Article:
How To Define What Type Of Speaker You Are
What type of speaker are you?
There are three types of speakers in general. One category is a talent speaker. A talent speaker has a unique talent that they cover in their speech, and it could be from a wide range of topics or hobbies. That could be anything from singing, to martial arts, to acrobatics.
A talent speaker is someone who has that true entertainment factor, a real uniqueness value. But if you don’t fit into this category, you will probably fit into one of the next two.
First, let’s cover what a story speaker is. A story speaker has a presentation based on a very unique experiential story that pertains to their lives. It’s based on something that is rare or uncommon that not everyone would have experienced.
A great example of this type of speaker is a person like Aaron Ralston. You may have heard of him — he’s the guy who cut his own arm off. That’s right, when he got stuck rock climbing, he did what he had to do to survive and cut his own arm off. They even made a movie about it!
Another example is Nando Paredo. This is a man who survived a plane crash in the Andes as a teenager, and managed to walk out alive. Something Nando used to do in his keynote speeches that I loved was the M&M trick. As every person entered the room for his speech, they were handed an M&M. He would ask them not to eat it, just to hold it. And as his speech goes on, you learn that for three days, this was all he had to eat. It’s powerful.
At first, he just licked off the coating for day one. Then he licked on the chocolate for day two. And then he ate the peanut on day three, as he was walking out of the Andes. It’s such a minor addition to his speech that makes it so incredible, unique and memorable. And you’ll never look at an M&M the same way after that.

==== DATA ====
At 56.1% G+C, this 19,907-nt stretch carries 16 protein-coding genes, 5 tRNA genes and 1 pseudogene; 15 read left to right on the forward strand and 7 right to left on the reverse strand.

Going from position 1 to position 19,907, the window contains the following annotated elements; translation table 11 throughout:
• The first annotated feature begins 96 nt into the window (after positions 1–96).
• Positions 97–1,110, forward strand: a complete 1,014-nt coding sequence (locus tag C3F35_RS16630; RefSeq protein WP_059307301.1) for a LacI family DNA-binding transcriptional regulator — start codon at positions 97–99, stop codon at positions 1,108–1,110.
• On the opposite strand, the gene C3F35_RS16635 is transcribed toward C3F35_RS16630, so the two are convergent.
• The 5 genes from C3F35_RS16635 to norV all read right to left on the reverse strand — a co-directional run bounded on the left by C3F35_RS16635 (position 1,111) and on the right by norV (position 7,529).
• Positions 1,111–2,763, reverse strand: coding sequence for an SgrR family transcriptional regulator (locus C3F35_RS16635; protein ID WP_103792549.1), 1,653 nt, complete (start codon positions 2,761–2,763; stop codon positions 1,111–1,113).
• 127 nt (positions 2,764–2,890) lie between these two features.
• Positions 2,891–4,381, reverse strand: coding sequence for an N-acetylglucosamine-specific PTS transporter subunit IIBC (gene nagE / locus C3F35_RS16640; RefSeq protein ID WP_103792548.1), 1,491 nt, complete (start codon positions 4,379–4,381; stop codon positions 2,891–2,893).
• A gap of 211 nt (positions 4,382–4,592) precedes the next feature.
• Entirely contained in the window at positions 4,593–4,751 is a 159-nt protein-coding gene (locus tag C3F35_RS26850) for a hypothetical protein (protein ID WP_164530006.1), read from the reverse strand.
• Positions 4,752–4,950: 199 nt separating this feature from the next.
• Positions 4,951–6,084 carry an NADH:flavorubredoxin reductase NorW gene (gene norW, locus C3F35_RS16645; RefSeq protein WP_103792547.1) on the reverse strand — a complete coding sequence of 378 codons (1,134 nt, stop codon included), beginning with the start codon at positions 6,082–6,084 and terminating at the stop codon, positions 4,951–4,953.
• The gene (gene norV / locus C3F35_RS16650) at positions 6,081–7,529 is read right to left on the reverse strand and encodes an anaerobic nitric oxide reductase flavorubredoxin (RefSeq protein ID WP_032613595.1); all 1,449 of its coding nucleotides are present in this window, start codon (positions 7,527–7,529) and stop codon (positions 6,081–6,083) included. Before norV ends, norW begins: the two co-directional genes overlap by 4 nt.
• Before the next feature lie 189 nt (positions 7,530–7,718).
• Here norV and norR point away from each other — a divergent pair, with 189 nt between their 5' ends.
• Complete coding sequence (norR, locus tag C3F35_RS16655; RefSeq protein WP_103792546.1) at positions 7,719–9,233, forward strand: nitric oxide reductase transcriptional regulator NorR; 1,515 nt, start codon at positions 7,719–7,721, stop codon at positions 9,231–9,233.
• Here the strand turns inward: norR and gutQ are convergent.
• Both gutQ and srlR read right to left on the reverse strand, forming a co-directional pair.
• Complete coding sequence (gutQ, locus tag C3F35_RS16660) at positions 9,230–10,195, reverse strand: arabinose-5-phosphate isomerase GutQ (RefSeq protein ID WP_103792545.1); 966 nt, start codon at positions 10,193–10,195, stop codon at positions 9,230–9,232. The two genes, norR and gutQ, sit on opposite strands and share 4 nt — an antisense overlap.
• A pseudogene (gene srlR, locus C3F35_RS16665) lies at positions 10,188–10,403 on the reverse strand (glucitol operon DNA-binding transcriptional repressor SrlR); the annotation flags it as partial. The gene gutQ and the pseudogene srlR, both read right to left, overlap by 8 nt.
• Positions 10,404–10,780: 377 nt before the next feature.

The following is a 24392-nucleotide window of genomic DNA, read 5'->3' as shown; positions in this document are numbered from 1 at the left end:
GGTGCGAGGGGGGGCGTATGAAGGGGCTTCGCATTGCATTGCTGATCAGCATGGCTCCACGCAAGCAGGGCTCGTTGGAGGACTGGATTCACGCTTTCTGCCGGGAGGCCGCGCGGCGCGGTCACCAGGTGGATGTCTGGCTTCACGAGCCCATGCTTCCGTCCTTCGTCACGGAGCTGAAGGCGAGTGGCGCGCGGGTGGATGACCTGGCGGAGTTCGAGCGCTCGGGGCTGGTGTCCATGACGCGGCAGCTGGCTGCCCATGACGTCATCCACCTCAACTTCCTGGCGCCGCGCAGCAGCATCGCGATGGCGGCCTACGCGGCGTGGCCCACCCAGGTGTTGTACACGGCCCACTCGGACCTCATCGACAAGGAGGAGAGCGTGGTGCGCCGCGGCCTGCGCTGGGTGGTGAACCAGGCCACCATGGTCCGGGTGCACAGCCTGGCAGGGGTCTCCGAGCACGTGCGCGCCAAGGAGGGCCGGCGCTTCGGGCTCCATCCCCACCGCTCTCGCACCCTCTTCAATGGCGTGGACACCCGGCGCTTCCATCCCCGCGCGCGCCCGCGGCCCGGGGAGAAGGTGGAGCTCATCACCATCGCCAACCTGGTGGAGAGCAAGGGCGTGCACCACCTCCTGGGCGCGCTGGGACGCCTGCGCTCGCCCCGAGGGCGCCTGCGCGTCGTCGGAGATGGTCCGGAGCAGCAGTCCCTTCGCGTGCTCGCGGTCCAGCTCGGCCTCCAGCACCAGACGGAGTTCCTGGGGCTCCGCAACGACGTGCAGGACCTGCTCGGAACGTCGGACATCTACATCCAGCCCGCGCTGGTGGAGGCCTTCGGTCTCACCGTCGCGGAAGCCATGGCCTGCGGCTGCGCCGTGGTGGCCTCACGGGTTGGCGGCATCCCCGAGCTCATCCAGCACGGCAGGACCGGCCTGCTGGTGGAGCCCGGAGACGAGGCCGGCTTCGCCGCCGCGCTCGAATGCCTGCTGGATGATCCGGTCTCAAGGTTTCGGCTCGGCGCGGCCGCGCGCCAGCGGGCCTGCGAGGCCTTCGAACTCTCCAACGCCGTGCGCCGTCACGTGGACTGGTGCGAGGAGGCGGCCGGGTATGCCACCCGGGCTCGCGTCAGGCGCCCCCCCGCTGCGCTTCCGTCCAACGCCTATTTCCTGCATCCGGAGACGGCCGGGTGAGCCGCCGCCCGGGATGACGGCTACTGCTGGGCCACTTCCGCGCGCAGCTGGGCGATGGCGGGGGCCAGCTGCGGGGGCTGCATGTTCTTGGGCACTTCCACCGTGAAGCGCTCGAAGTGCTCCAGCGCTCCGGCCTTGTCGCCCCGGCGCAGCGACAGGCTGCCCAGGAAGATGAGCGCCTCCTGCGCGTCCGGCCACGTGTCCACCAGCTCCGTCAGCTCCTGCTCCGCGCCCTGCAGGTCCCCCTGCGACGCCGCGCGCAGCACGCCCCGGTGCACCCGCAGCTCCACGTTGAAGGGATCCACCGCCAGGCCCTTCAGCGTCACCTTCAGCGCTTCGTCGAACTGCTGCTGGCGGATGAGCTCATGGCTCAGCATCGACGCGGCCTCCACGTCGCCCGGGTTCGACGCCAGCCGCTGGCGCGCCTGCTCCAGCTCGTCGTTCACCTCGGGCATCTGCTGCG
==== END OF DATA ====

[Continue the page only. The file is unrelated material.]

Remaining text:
That’s a great component to a speech because of how powerful it is, but here’s the deal. No one else in the audience has cut their arm off and more than likely, no one else in the audience has had a plane crash in the Andes and survived to tell the tale. That is what makes a story speaker.
There’s something to be learned in that, even if you are not a story speaker. What are the stories that no one else can ever get from any other speech, other than yours, that are big and powerful and unique? They just can’t get that anywhere else because they’re not you. Those are your unique stories and no matter what type of speaker you are, you need to have them and tell them.
Finally, you have the last and most common category. Expert speakers. Some examples of those would be Brene Brown, Simon Sinek and Jason Dorsey. These are a wide variety of examples, but each of these people has one topic that they hone in on and become an expert of.
What are you the expert in? What life-changing topic can you speak about? That’s your expertise. You have to find those niches in order to make your keynote powerful, no matter what category you fall in.